Those planning Lexington’s 21c Museum Hotel say the $40.5 million project will take longer than expected, but should come sometime in 2015.
The growing Louisville-based hotel company bought the historic First National Bank building and an adjacent structure in Lexington’s downtown last year, winning city approval for design plans shortly after. Once planned for office tenants, the boutique hotel in Lexington’s downtown apparently sustained more water damage than previously thought. New York–based Deborah Berke Partners has been tapped to design the boutique hotel. The firm also designed 21c Museum Hotels currently operating in Louisville, Cincinnati, and Bentonville, AR.
With more than 23,000 seats, Rupp is the largest arena designed specifically for basketball in the United States. NBBJ, which will be working in collaboration with Lexington-based EOP, elected renovation over expansion or replacement after studying the 3-year-old arena. Renovation, they concluded, would save the city $215 million in construction costs.
For the first time in half a century, residents of Cincinnati and Covington, Ky. can traverse the Ohio River on foot via Roebling Bridge, thanks to a pedestrian connector reopened June 4. The Roebling Bridge Pedestrian Connector ties Cincinnati’s central riverfront, the site of some major mixed-use development of late, to the city of Covington.
The $430,000 project is part of The Banks’ public infrastructure improvement program. Lane closures will accompany renovations on the north end of the bridge, where a new roundabout and traffic signal will take a few months to complete. Pedestrians, however, can walk on through.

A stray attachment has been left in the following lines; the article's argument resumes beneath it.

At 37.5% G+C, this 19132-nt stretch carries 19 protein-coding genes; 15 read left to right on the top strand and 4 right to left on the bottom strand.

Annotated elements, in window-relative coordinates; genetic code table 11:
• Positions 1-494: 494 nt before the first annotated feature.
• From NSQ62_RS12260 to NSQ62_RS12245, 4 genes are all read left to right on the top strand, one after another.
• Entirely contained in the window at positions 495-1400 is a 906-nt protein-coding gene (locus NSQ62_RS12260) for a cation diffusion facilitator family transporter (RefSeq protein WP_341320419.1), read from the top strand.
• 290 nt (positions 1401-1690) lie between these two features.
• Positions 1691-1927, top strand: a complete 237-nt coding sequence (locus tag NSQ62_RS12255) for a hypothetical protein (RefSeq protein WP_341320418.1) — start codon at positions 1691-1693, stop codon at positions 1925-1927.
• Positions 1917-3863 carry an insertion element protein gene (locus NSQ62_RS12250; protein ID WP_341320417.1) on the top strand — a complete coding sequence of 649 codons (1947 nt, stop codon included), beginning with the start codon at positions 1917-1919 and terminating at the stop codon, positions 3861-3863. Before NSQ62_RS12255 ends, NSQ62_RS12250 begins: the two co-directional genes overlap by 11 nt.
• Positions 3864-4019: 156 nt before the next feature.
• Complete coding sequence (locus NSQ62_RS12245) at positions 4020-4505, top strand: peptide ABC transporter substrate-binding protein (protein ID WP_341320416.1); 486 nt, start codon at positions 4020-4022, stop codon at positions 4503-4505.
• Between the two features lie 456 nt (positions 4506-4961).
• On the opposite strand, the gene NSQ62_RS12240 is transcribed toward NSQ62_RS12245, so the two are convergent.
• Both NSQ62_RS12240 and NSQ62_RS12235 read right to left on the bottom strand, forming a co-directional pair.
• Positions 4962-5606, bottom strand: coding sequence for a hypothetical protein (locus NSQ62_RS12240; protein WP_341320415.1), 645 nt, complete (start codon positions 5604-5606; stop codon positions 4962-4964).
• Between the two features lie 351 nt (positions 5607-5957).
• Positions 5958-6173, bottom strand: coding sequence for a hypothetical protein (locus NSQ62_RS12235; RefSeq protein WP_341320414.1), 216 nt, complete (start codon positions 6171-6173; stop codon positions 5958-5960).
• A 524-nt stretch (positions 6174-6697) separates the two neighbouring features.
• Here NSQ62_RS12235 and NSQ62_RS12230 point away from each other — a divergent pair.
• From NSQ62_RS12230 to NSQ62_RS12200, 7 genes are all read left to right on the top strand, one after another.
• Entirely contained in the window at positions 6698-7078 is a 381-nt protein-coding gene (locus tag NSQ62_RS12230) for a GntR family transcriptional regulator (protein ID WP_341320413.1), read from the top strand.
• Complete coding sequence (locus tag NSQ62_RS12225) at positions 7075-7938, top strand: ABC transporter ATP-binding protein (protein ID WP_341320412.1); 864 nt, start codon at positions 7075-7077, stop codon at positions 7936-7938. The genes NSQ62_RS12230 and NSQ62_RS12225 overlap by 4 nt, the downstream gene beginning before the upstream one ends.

Let’s just hope a certain New York City mayoral candidate doesn’t confuse the Roebling Bridge with its big brother in Brooklyn and snap a photo for his website!
Maybe You Lost My Number: Eavesdrop wants to know why we weren’t invited to your Kentucky Derby party, De Leon and Primmer. You guys are practically the only cool architecture firm in the River City! We were down in Louisville the weekend of the Derby and wandered (hungover, naturally) past your office on Sunday morning.
Over the past week, news of one allegedly-very-old tree cut down on the University of Louisville’s campus where a wHY Architecture-designed addition to the Speed Art Museum is being built has tree experts in Louisville counting rings on a stump. Students creating a map of all 2,500 trees on the University’s campus as part of Dr. Tommy Parker’s Urban Wildlife Research Lab had estimated the tree was over 300 years old, generating an impassioned oped in the student newspaper. The Speed and local news sources looked further into the mysterious tree, using the stump and historical photos of the museum (above) to determined that the tree was really only 60 years old. Steven Bowling, Director of Marketing and Communications at the Speed Art Museum, also wrote in with this statement about the tree’s removal: